"I" vs "we"
Why are the Proactive Twelve Steps written from the perspective of “I”, as opposed to “we” like the traditional Twelve Steps?
It was a deliberate choice to write the Proactive Twelve Steps from and “I" perspective. The “I” perspective corresponds more closely to the experience of being proactive and mindful. I will talk more about this after acknowledging the very real pros of the “we” perspective.
The “we” perspective in the traditional Twelve Steps conveys a very strong message: You, as an individual, are not alone. You are part of a group that has been successful in overcoming what is too daunting for any individual to successfully confront on their own.
From the very first time that you recite the Steps with the group, you can feel that you are part of this successful group. The “we” also reinforces the notion that success is not something that one achieves through sheer willpower, i.e. one individual fighting against the way the world works, but in surrendering to something larger - - at the very least, in being part of the group.
So, if there is so much positive in taking a “we” approach, why not maintain that “we” for the Proactive Twelve Steps? Well, the concept of being proactive involves intentionality, a sense of “this is important to me”.
Mindfulness also involves a sense of self: It takes paying attention to what is happening, to the process of transformation. It is not a process that comes from the old-fashioned idea of will power. Mindfulness involves observing the forces at play, between yourself and the world, yourself and other people, but also internally between different sides of yourself.
The Proactive Twelve Steps describe this process of transformation. When we talk about transformation, it’s not just externals that are transformed. In order to achieve a different behavior, a different way of living, you yourself are changing. Change is not happening in an authoritarian, brutal way, because it simply does not work. There is a gentleness and a softness in observing what is happening in the process: the interplay between your intentions and the many factors that thwart your intentions. There is a trial and error, and an observing of what happens as you try and learn. It’s a process that involves serenity courage and wisdom. Wisdom comes from experience that has been truly integrated. So it is definitely not a process of trying to force change to happen.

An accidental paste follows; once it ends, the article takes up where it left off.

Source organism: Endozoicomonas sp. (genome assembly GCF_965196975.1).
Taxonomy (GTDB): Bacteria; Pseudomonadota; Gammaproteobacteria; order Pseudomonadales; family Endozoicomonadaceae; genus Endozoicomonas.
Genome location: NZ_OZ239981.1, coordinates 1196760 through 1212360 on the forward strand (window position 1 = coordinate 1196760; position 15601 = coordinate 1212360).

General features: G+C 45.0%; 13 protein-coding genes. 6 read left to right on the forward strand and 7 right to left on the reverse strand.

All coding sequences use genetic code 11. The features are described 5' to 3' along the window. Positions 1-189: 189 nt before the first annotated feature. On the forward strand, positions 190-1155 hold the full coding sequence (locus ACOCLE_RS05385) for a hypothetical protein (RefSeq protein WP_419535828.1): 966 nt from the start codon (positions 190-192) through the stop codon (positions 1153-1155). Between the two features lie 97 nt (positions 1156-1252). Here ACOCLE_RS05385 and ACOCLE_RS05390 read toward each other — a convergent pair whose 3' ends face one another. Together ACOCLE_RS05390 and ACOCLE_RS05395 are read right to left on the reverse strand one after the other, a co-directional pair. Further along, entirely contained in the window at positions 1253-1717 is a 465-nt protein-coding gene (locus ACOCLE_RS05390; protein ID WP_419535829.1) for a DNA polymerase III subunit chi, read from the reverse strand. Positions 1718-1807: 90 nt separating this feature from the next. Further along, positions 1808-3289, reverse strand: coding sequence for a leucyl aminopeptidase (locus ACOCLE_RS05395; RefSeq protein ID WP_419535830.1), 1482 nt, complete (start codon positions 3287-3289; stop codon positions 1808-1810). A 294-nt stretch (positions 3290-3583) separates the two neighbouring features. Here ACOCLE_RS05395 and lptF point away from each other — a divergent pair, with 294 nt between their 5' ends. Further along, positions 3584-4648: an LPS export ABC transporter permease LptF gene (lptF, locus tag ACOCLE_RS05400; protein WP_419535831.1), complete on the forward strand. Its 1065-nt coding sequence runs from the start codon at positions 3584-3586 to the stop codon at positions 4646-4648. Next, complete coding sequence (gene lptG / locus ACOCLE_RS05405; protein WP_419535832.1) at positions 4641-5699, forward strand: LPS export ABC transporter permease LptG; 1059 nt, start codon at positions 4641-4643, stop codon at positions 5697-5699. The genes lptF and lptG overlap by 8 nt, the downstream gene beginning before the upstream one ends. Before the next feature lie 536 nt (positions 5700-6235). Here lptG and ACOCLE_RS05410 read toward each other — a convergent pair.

One of the major contributions of the Twelve Steps to our understanding of the process of change is that, while some willpower is necessary, meaningful and lasting change cannot be achieved just through willpower. The traditional Twelve Steps convey this through the notion of “surrender”, and the idea that all change comes from God, as opposed to willpower. In the Proactive Twelve Steps, we don’t take a position of whether or not it is God who accomplishes the change, or whether it is entirely human. We simply describe the process through which meaningful, lasting change happens.
In this process, like the one envisioned by the traditional Twelve Steps, some degree of willpower is, of course useful.... but it takes something else than will power to achieve lasting change. Because, when you want to change something that’s deeply ingrained, willpower alone doesn’t work because it amounts to trying very hard to depriving yourself of a coping mechanism that is an important part of your life. So it takes changing your life in order to make it possible for the old behaviors to not be constantly reinforced, and for new behaviors to be encouraged and supported .
So the “I” of the Proactive Twelve Steps is not the lonely “I” trying to force change through self deprivation. It is an observing “I” that is deeply attuned to inner processes and to interactions with other people. In this sense, it is an “I” that has learned to surrender to the realities of the world,. But the surrender is not the death of “I”. It is just the death of that lonely, desperate, powerless “I”, and the birth of a much larger, more flexible, more effective, and much happier “I”.
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